cancel
Showing results for 
Show  only  | Search instead for 
Did you mean: 

Good introduction to serious astrophotography

kvbarkley
VIP
1 REPLY 1

TCampbell
Elite

Keep in mind the title is "getting started" ... there's quite a bit not included in this article.

 

Part of the challenge of astrophotography is "image data acquisition" ... and part of the problem is "image integration and processing".  

 

The author didn't mention a lot of the special types of exposures that are gathered (lights, darks, bias, & flats) as well as the image processing steps involved (special software that deals with image calibration, registration & integration ... this is fairly unique to astrophotography).  Ultimately you get a combined "master" integrated image ... but that's just the starting point for the rest of the image processing & adjustment steps.

 

The cameras tend to be specially modified for astrophotography.  You can use a normal camera, but the sensitivity will be weaker and the amount of exposure time will be increased.  The Canon 60Da (the "a" suffix is for "astrophotography) was pre-modded by Canon to remove the normal filter and replace it with a more permission filter.  Normal cameras are filtered so that the light collected will match the sensitivity of the human eye.  But human eyes aren't equally sensitive to all wavelengths across the visible spectrum. We are not especially sensitive to the "reds".  90% of the normal matter in the universe is Hydrogen.  The dominant emission wavelength for Hydrogen is mostly the Hydrogen alpha wavelength (656nm).  Human eyes are only about 20-25% sensitive to this.  Normal cameras gradually ramp up the blocking starting at around 550nm and increase it block 100% by the time they get to 700nm (the end of the visible spectrum on the IR end).  At 656nm, a normal camera blocks around 75-80% of the light.  But this means you have to run much longer exposures to collect this light.  Modded astrophotography cameras replace the factory filter with a much more permissive filter.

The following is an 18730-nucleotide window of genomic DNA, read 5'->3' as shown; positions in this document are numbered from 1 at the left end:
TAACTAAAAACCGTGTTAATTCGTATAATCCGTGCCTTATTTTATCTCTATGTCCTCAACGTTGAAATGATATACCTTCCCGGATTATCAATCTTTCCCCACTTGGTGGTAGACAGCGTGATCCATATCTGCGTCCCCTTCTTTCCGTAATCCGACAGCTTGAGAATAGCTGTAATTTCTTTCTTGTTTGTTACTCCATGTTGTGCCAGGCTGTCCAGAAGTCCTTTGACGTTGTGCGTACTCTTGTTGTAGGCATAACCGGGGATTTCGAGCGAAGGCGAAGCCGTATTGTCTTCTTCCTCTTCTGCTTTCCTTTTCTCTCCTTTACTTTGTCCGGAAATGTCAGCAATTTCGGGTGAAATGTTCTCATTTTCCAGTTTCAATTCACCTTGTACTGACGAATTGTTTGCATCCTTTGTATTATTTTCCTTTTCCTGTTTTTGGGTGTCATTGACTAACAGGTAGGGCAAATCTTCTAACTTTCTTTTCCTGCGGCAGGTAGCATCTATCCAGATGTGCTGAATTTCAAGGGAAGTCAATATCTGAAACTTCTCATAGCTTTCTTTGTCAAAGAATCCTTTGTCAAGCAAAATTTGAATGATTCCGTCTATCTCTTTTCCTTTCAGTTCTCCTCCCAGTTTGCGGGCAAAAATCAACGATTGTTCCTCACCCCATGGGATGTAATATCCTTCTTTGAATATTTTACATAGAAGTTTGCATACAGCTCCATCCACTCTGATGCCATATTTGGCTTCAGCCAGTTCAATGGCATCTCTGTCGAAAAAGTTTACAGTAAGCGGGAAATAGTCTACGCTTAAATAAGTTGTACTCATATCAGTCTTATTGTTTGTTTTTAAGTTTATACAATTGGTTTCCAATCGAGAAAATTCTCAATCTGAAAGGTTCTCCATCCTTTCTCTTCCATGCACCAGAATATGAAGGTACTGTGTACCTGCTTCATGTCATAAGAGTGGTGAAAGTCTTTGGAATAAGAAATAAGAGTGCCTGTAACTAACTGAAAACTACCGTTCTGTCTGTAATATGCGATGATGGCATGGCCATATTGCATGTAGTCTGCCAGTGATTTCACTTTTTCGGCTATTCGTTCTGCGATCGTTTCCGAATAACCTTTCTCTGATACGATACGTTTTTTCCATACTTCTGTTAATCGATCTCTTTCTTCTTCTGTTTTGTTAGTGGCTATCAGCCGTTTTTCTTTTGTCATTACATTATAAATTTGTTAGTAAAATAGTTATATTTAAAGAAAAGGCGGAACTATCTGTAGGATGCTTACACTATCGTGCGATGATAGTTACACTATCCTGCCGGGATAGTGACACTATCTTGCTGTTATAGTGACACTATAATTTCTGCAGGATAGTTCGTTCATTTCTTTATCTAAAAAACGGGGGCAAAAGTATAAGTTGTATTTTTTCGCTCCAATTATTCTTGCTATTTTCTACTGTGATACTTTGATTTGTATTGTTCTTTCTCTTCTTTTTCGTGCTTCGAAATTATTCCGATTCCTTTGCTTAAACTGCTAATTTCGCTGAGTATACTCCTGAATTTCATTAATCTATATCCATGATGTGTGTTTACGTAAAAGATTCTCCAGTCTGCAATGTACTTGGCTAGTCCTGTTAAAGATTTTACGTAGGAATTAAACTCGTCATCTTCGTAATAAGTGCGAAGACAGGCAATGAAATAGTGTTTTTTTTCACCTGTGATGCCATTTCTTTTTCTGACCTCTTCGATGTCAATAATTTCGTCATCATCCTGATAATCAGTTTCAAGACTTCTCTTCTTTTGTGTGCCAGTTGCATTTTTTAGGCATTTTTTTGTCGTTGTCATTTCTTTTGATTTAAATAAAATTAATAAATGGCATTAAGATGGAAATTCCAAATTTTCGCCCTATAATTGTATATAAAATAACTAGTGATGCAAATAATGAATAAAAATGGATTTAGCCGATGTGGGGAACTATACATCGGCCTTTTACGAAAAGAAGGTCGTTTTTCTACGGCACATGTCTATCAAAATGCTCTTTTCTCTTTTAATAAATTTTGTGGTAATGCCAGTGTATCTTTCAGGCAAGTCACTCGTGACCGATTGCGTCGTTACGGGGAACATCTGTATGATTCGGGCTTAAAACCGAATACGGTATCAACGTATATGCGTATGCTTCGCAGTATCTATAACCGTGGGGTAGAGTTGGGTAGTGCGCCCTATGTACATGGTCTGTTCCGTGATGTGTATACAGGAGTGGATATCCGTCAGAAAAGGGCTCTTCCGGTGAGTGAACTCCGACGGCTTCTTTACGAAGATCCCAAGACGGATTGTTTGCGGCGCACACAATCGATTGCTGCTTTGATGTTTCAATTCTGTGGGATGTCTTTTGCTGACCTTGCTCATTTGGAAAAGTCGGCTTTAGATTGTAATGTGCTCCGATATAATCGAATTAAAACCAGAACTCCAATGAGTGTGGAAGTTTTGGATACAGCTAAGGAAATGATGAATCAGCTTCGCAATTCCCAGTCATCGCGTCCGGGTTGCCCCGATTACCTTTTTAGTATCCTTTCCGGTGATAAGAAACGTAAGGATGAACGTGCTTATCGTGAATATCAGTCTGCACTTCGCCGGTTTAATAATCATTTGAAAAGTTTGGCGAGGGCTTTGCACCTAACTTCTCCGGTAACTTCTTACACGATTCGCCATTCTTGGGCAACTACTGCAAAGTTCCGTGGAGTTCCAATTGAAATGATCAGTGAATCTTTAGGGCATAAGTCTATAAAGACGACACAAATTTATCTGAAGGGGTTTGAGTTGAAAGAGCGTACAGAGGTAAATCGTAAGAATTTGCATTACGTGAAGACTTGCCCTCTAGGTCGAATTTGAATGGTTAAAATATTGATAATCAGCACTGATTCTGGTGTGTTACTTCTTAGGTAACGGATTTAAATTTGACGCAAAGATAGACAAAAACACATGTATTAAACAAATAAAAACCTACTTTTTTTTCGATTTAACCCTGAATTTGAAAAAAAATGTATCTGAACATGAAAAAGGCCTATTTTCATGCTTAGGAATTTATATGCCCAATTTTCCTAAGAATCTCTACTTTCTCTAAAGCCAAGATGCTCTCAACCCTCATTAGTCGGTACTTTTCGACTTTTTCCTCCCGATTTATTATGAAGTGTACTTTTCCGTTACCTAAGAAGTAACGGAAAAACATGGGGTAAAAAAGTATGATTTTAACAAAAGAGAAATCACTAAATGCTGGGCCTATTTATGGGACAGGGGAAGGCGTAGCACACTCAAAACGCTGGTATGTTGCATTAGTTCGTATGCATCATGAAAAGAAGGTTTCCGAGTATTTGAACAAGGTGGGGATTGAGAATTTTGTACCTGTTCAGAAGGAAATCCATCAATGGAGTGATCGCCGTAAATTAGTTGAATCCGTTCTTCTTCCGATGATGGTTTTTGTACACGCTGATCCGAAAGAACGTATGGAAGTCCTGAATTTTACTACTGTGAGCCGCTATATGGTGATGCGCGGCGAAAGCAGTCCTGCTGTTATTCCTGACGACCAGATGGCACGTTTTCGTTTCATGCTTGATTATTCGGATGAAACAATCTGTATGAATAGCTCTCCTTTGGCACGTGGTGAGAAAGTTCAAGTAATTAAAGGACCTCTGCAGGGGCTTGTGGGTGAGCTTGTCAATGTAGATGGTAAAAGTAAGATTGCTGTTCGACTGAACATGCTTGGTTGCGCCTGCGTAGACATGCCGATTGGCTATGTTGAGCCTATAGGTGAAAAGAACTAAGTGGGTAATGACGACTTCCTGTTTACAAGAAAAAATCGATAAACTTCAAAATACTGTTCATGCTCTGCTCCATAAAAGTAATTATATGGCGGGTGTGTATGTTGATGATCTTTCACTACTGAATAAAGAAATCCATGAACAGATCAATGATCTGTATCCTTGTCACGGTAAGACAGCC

Tim Campbell
5D III, 5D IV, 60Da
Announcements
01/18/2023: New firmware version 1.1.1 is available for EOS R6 Mark II
01/09/2023: Help ensure your autofocus is properly aligned with a Canon Precision Alignment
01/03/2023: Welcome to CES 2023!
12/08/2022: New firmware version 1.0.5.1 is available for EOS C70
12/07/2022: New firmware version 1.7.0 is available for EOS R5
12/07/2022: New firmware version 1.7.0 is available for EOS R6
11/22/2022: New firmware available for EOS R3, EOS R7 and EOS R10
11/16/2022: We're thrilled to be ranked among the Best Employers for Veterans in 2022 by Forbes.
08/31/2022: New firmware version 1.1.1 is available for RF 70-200mm L IS USM
08/09/2022: New firmware version 1.2.0 is available for CR-N 300
08/09/2022: New firmware version 1.2.0 is available for CR-N 500
07/14/2022: New firmware version 1.0.1 is available for CR-X300
06/10/2022: Service Notice:UPDATE: Canon Inkjet Printer continuous reboot loop or powering down
06/07/2022: New firmware version 1.3.2 is available for PowerShot G7 X Mark III
05/31/2022: Did someone SAY Badges?
05/26/2022: New firmware version 1.0.5.1 is available for EOS-C500 Mark II
05/26/2022: New firmware version 1.0.3.1 is available for EOS-C300 Mark III
05/10/2022: Keep your Canon gear in optimal condition with a Canon Maintenance Service
05/05/2022: We are excited to announce that we have refreshed the ranking scale within the community!
04/26/2022: New firmware version 1.0.1.1 is available for EOS R5 C
03/23/2022: New firmware version 1.0.3.1 is available for EOS-C70
02/09/2022: Share Your Photos is back!
02/07/2022: New firmware version 1.6.1 is available for EOS-1DX Mark III
01/19/2022: READY FOR ANYTHING EOS-R5 C
01/13/2022: Community Update. We will be retiring the legacy profile avatars on 01/20/2022. Click this link to read more.